Sidra Smart Mystery Series
“Move over Stephanie Plum and Annie Darling because there’s a new sassy sleuth on the scene and boy is she a firecracker!” —Chick Lit Cafe blog
Sidra Smart mysteries is my first venture into writing. People often ask me why I set my books in a small corner of Texas. I didn’t know why myself until the Greater Orange Chamber of Commerce me to write an article for a magazine in their relocation packet. That is when I realized, after living elsewhere for over forty years, that I’d fallen in love with my hometown all over again.
The best we can figure, the Scots-Irish Dickey clan moved to Orange, Texas, in 1917. The lot of them loaded up and moved to the area from Thorndale, Texas in Milam County. The women and children took the train, while the men loaded their belongings on wagons and trekked across the state. Dickeys have lived here ever since.
A couple years after high school, I climbed in my own “covered wagon,” a two-toned black-and-white Chevy, and headed to Fort Worth, Texas, off on my own adventure. Since then, I’ve lived in a number of towns across Texas and halfway back, with a six-year stint on the island of Trinidad, West Indies.
When I contemplated a setting for my Sidra Smart mystery series, I considered all of these locations and more, but none of them fit. Frustrated, I played with the idea of setting the series in Orange, but promptly dismissed it. After all, I argued, Orange was just home.
An ordinary town set smack in the middle of mosquito-infested swampland, a town full of ordinary people doing ordinary things. But once spurred by the idea, I felt like our old plodding horse “Molly.” Once you turned her towards home, it was Katy-bar-the-door. For the more I researched, the more I discovered the mystical and mysterious elements resident in this area.
Combine the colorful Cajun/Creole culture and superstitions with the proud, stubborn, hardworking Scots-Irish; the solid, dependable farmers and ranchers, with the late coming Northern executives, who came to establish and maintain the oil industry. Add the area’s ghosts, like that of a police chief gunned down by, of all people, the pastor of First Baptist Church; the victims of vigilante lynching strung up on the gibbet limb of “The Hanging Tree”; the innocent slaves who didn’t survive storage in shacks out at Deweyville; and even earlier still, the spirits left behind by the cannibalistic Atakapa Indians.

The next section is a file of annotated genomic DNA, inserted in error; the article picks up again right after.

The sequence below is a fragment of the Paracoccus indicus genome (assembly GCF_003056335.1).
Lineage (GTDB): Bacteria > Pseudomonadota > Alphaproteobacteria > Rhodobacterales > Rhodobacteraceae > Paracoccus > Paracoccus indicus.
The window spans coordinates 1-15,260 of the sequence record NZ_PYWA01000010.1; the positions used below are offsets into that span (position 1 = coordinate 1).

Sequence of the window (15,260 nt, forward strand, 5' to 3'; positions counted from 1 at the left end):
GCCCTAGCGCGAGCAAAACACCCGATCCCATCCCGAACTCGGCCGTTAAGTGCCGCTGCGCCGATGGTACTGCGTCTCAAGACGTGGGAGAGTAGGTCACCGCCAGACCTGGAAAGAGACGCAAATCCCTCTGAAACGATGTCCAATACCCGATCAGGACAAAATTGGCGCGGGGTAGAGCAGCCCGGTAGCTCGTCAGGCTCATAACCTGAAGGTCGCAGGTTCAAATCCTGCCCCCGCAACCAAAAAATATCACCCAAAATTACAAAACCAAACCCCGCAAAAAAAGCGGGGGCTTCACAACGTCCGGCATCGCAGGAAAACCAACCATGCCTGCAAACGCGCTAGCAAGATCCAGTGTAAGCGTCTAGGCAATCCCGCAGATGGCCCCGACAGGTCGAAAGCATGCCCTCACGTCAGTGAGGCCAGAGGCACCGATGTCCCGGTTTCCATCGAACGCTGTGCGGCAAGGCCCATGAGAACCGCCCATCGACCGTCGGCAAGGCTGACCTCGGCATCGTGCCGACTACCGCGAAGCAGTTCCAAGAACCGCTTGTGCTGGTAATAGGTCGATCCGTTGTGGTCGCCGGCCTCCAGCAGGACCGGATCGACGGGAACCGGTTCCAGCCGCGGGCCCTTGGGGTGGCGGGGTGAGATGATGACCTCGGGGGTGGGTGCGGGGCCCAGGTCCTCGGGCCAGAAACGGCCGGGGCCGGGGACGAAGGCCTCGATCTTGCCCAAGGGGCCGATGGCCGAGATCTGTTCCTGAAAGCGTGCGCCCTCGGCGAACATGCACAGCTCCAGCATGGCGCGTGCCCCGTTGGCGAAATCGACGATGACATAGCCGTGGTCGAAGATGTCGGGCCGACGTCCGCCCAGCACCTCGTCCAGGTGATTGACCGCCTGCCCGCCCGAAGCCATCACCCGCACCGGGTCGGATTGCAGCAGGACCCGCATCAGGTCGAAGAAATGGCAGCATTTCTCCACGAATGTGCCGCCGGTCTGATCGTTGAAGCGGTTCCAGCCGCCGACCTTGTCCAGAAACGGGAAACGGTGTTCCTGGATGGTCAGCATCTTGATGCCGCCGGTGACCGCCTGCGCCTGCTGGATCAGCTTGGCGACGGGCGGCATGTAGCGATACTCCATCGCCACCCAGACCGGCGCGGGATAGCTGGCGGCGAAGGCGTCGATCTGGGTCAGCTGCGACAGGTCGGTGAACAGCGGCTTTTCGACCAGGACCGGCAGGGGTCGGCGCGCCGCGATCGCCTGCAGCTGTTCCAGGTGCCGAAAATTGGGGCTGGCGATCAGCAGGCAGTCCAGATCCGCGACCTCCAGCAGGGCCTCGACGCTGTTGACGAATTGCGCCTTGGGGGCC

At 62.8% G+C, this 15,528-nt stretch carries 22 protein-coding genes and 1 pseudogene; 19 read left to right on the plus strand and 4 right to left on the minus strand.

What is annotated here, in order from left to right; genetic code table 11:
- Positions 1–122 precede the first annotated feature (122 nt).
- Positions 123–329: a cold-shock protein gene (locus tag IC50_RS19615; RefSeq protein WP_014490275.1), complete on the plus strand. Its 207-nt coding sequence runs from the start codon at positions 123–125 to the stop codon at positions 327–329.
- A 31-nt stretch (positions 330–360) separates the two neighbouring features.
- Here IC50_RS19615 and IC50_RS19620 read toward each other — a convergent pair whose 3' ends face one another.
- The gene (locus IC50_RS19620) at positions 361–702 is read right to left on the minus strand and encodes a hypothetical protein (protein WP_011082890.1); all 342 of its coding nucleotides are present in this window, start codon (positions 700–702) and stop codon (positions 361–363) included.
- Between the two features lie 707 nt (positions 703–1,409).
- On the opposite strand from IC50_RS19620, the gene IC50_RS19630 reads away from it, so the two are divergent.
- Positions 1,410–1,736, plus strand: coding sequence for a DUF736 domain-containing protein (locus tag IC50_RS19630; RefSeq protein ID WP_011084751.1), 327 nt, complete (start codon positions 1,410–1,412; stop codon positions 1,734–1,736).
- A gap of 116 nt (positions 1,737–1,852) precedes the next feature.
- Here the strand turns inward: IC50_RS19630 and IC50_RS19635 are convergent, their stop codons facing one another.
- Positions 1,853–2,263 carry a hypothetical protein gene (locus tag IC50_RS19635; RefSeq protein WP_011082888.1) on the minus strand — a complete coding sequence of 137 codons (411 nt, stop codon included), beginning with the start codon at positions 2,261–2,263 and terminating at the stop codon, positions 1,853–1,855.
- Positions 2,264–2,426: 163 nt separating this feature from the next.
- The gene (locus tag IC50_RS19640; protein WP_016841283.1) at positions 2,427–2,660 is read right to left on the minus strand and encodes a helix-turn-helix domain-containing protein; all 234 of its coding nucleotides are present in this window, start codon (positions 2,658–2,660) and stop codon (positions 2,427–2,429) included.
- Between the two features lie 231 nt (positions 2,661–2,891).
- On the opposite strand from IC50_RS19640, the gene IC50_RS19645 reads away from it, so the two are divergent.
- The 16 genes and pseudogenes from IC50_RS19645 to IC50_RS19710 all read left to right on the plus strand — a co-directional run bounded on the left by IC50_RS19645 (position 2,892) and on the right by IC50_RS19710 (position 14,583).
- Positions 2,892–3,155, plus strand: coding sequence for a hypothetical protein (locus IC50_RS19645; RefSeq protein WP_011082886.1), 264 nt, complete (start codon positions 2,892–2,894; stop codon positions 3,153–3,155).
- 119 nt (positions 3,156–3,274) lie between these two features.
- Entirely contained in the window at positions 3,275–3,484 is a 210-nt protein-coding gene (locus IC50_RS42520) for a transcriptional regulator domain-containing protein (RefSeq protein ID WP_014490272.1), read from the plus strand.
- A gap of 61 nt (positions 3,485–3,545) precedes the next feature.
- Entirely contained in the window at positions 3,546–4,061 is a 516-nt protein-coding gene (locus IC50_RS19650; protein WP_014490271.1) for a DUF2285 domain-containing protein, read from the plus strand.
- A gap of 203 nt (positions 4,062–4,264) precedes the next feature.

For texture, listen to the down-home southeast Texas accent, where verb tense is simple and seldom conjugated, where whole sentences get reduced to one or two words. (“Y’ont-to?” for “Do you want to?” or “Would you like to?”)
For spice, add a crawfish boil and fresh seafood gumbo or some of the best Southern cooking this side of paradise. For flavor, add the mysterious Adams Bayou, meandering through town past the Survivor Tree, a Pond Cypress dated at 1,200 years old — older than Christopher Columbus, Shakespeare, and even Galileo. Then add the exotic Blue Elbow Swamp, flowing between Texas and Louisiana. The result? A perfect setting for a mystery series.
Plus, when you mix all this together, the result is a friendly town with a concern for others, a sense of belonging to a place with a unique history not found in other small towns, the determination to keep on keeping on, despite depressions, wars, hurricanes, and industrial flux. In every book of the Sidra Smart series, there are examples of people who take their neighboring seriously and are concerned for others’ welfare. No wonder I fell in love with my hometown all over again.
Once called a “pretty as a fairy tale” river port city, today, a new opportunity awaits the greater Orange area. The tight, controlled grip of the past has lessened its hold. Orange stands on the edge of a bright new future. Fall in love with Orange all over again. Seek out its fascinating history and you will learn its mystery. It awaits your discovery.